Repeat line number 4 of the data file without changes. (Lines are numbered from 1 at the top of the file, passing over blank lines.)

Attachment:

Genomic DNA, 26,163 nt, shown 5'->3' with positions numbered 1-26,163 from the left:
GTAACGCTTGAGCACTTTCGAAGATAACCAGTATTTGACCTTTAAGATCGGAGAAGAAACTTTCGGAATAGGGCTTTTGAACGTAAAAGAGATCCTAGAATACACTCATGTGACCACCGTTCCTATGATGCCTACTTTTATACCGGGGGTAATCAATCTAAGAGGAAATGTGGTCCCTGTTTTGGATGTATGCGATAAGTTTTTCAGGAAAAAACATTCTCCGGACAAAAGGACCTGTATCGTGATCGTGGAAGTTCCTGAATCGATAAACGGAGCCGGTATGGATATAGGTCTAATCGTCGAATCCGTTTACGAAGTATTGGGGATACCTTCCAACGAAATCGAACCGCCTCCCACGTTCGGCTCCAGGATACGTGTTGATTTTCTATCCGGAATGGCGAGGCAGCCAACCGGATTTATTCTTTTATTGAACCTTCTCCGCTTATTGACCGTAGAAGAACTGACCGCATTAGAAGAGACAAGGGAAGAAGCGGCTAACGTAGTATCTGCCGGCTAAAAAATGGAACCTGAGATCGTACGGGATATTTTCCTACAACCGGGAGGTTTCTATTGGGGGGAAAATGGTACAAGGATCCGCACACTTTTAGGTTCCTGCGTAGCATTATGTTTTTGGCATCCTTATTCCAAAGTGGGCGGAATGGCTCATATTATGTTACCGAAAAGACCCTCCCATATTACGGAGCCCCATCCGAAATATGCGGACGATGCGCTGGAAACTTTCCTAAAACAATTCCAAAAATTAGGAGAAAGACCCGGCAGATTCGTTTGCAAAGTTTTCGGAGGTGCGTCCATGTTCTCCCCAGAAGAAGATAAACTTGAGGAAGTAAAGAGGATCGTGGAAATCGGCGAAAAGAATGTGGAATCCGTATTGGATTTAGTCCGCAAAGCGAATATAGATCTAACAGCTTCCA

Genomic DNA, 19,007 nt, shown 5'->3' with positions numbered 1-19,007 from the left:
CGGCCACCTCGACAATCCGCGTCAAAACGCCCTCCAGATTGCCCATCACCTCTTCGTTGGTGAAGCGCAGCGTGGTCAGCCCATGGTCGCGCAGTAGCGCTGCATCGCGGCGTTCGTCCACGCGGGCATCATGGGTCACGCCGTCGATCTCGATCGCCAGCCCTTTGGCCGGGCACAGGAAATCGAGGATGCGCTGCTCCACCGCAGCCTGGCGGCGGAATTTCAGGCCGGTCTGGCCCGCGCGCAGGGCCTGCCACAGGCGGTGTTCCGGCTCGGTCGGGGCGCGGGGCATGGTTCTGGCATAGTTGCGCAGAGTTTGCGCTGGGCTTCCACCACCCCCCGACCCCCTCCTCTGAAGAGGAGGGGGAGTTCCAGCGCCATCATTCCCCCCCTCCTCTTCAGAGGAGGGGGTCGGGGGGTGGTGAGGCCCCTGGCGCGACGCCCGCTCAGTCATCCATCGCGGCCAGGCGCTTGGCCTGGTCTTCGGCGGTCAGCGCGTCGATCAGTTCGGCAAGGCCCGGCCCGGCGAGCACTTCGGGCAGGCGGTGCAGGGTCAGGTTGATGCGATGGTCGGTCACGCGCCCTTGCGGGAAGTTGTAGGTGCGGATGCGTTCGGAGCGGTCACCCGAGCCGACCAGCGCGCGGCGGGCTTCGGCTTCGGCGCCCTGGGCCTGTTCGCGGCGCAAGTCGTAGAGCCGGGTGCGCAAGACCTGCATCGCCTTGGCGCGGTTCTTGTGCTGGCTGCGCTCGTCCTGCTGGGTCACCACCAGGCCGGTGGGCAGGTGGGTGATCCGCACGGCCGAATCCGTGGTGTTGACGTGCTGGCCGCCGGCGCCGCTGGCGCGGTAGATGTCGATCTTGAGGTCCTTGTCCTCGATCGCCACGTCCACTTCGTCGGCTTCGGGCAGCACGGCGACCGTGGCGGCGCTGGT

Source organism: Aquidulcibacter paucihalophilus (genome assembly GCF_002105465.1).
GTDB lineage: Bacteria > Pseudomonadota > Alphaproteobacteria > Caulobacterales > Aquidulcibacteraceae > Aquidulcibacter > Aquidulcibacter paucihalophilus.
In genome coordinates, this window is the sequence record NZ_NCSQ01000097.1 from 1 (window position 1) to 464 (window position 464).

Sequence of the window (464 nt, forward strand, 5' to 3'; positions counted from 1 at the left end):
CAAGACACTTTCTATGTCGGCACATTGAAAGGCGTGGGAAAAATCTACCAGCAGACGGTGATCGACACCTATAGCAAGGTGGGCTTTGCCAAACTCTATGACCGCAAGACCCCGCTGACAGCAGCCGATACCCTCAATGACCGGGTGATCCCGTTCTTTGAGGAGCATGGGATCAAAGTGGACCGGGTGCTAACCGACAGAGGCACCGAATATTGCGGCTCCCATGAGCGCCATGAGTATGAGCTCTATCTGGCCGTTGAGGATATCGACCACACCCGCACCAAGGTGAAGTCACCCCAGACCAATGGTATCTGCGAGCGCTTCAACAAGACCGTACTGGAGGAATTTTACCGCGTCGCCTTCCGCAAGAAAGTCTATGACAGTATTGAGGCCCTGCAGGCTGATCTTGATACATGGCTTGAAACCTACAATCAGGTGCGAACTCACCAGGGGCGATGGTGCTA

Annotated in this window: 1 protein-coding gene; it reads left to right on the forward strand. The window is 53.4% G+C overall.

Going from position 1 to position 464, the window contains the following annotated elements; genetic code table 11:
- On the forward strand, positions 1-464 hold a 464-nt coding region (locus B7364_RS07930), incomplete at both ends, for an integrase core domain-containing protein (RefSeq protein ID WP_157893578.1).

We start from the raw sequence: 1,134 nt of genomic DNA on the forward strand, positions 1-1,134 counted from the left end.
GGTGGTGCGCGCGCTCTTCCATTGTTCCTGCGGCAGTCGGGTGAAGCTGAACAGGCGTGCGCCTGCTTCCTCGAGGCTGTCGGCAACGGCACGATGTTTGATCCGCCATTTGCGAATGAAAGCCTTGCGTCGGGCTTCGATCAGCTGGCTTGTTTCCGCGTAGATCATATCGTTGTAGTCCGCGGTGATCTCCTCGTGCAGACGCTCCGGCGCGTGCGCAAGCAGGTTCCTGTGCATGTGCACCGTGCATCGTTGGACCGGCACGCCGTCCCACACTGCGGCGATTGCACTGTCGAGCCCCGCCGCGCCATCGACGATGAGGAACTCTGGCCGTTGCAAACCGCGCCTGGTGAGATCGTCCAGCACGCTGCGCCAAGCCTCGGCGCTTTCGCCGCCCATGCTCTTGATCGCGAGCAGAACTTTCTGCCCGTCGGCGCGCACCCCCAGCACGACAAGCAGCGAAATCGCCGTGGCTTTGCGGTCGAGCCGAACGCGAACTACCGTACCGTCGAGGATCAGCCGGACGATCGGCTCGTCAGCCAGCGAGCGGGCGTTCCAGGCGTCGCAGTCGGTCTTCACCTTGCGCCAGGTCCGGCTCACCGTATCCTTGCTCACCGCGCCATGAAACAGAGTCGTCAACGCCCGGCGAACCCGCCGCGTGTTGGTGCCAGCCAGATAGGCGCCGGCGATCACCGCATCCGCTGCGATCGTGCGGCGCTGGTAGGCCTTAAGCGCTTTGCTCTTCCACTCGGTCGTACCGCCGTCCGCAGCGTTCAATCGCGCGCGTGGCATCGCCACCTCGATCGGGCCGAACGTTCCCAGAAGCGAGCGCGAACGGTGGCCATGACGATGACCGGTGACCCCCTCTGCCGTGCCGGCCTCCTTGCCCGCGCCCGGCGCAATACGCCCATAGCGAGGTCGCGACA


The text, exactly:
CGGCCACCTCGACAATCCGCGTCAAAACGCCCTCCAGATTGCCCATCACCTCTTCGTTGGTGAAGCGCAGCGTGGTCAGCCCATGGTCGCGCAGTAGCGCTGCATCGCGGCGTTCGTCCACGCGGGCATCATGGGTCACGCCGTCGATCTCGATCGCCAGCCCTTTGGCCGGGCACAGGAAATCGAGGATGCGCTGCTCCACCGCAGCCTGGCGGCGGAATTTCAGGCCGGTCTGGCCCGCGCGCAGGGCCTGCCACAGGCGGTGTTCCGGCTCGGTCGGGGCGCGGGGCATGGTTCTGGCATAGTTGCGCAGAGTTTGCGCTGGGCTTCCACCACCCCCCGACCCCCTCCTCTGAAGAGGAGGGGGAGTTCCAGCGCCATCATTCCCCCCCTCCTCTTCAGAGGAGGGGGTCGGGGGGTGGTGAGGCCCCTGGCGCGACGCCCGCTCAGTCATCCATCGCGGCCAGGCGCTTGGCCTGGTCTTCGGCGGTCAGCGCGTCGATCAGTTCGGCAAGGCCCGGCCCGGCGAGCACTTCGGGCAGGCGGTGCAGGGTCAGGTTGATGCGATGGTCGGTCACGCGCCCTTGCGGGAAGTTGTAGGTGCGGATGCGTTCGGAGCGGTCACCCGAGCCGACCAGCGCGCGGCGGGCTTCGGCTTCGGCGCCCTGGGCCTGTTCGCGGCGCAAGTCGTAGAGCCGGGTGCGCAAGACCTGCATCGCCTTGGCGCGGTTCTTGTGCTGGCTGCGCTCGTCCTGCTGGGTCACCACCAGGCCGGTGGGCAGGTGGGTGATCCGCACGGCCGAATCCGTGGTGTTGACGTGCTGGCCGCCGGCGCCGCTGGCGCGGTAGATGTCGATCTTGAGGTCCTTGTCCTCGATCGCCACGTCCACTTCGTCGGCTTCGGGCAGCACGGCGACCGTGGCGGCGCTGGT